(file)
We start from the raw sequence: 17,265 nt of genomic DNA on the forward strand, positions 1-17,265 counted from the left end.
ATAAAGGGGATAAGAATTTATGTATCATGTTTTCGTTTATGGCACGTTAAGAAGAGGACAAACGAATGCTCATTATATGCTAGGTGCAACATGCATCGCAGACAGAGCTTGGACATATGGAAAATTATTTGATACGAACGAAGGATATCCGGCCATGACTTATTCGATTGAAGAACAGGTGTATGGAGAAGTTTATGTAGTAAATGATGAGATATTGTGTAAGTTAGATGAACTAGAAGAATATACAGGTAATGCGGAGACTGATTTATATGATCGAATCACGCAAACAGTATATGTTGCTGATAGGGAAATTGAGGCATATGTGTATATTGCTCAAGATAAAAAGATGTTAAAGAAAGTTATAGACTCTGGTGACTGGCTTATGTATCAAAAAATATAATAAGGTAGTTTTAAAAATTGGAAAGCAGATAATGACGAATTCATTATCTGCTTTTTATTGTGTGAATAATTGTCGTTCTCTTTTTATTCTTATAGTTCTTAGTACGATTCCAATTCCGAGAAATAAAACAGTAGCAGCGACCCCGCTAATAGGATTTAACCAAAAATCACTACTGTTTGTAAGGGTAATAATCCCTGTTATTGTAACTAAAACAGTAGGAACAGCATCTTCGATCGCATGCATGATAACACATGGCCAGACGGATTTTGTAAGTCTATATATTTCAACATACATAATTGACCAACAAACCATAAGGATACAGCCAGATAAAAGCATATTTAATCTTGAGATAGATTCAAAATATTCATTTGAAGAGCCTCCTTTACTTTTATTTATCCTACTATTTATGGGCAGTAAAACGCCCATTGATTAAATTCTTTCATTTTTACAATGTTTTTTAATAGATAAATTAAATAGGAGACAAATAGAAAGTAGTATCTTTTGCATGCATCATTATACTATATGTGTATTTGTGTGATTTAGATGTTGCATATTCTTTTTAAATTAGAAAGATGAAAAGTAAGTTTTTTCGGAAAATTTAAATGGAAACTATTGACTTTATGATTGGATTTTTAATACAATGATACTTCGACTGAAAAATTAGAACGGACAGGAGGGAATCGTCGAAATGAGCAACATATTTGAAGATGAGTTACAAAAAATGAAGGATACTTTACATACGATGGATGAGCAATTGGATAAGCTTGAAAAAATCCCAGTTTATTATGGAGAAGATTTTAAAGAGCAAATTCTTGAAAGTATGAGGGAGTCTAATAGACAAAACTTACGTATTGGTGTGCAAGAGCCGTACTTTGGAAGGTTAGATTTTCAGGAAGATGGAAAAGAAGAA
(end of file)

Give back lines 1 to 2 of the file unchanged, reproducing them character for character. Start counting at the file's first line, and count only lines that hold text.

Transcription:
We start from the raw sequence: 17,265 nt of genomic DNA on the forward strand, positions 1-17,265 counted from the left end.
ATAAAGGGGATAAGAATTTATGTATCATGTTTTCGTTTATGGCACGTTAAGAAGAGGACAAACGAATGCTCATTATATGCTAGGTGCAACATGCATCGCAGACAGAGCTTGGACATATGGAAAATTATTTGATACGAACGAAGGATATCCGGCCATGACTTATTCGATTGAAGAACAGGTGTATGGAGAAGTTTATGTAGTAAATGATGAGATATTGTGTAAGTTAGATGAACTAGAAGAATATACAGGTAATGCGGAGACTGATTTATATGATCGAATCACGCAAACAGTATATGTTGCTGATAGGGAAATTGAGGCATATGTGTATATTGCTCAAGATAAAAAGATGTTAAAGAAAGTTATAGACTCTGGTGACTGGCTTATGTATCAAAAAATATAATAAGGTAGTTTTAAAAATTGGAAAGCAGATAATGACGAATTCATTATCTGCTTTTTATTGTGTGAATAATTGTCGTTCTCTTTTTATTCTTATAGTTCTTAGTACGATTCCAATTCCGAGAAATAAAACAGTAGCAGCGACCCCGCTAATAGGATTTAACCAAAAATCACTACTGTTTGTAAGGGTAATAATCCCTGTTATTGTAACTAAAACAGTAGGAACAGCATCTTCGATCGCATGCATGATAACACATGGCCAGACGGATTTTGTAAGTCTATATATTTCAACATACATAATTGACCAACAAACCATAAGGATACAGCCAGATAAAAGCATATTTAATCTTGAGATAGATTCAAAATATTCATTTGAAGAGCCTCCTTTACTTTTATTTATCCTACTATTTATGGGCAGTAAAACGCCCATTGATTAAATTCTTTCATTTTTACAATGTTTTTTAATAGATAAATTAAATAGGAGACAAATAGAAAGTAGTATCTTTTGCATGCATCATTATACTATATGTGTATTTGTGTGATTTAGATGTTGCATATTCTTTTTAAATTAGAAAGATGAAAAGTAAGTTTTTTCGGAAAATTTAAATGGAAACTATTGACTTTATGATTGGATTTTTAATACAATGATACTTCGACTGAAAAATTAGAACGGACAGGAGGGAATCGTCGAAATGAGCAACATATTTGAAGATGAGTTACAAAAAATGAAGGATACTTTACATACGATGGATGAGCAATTGGATAAGCTTGAAAAAATCCCAGTTTATTATGGAGAAGATTTTAAAGAGCAAATTCTTGAAAGTATGAGGGAGTCTAATAGACAAAACTTACGTATTGGTGTGCAAGAGCCGTACTTTGGAAGGTTAGATTTTCAGGAAGATGGAAAAGAAGAA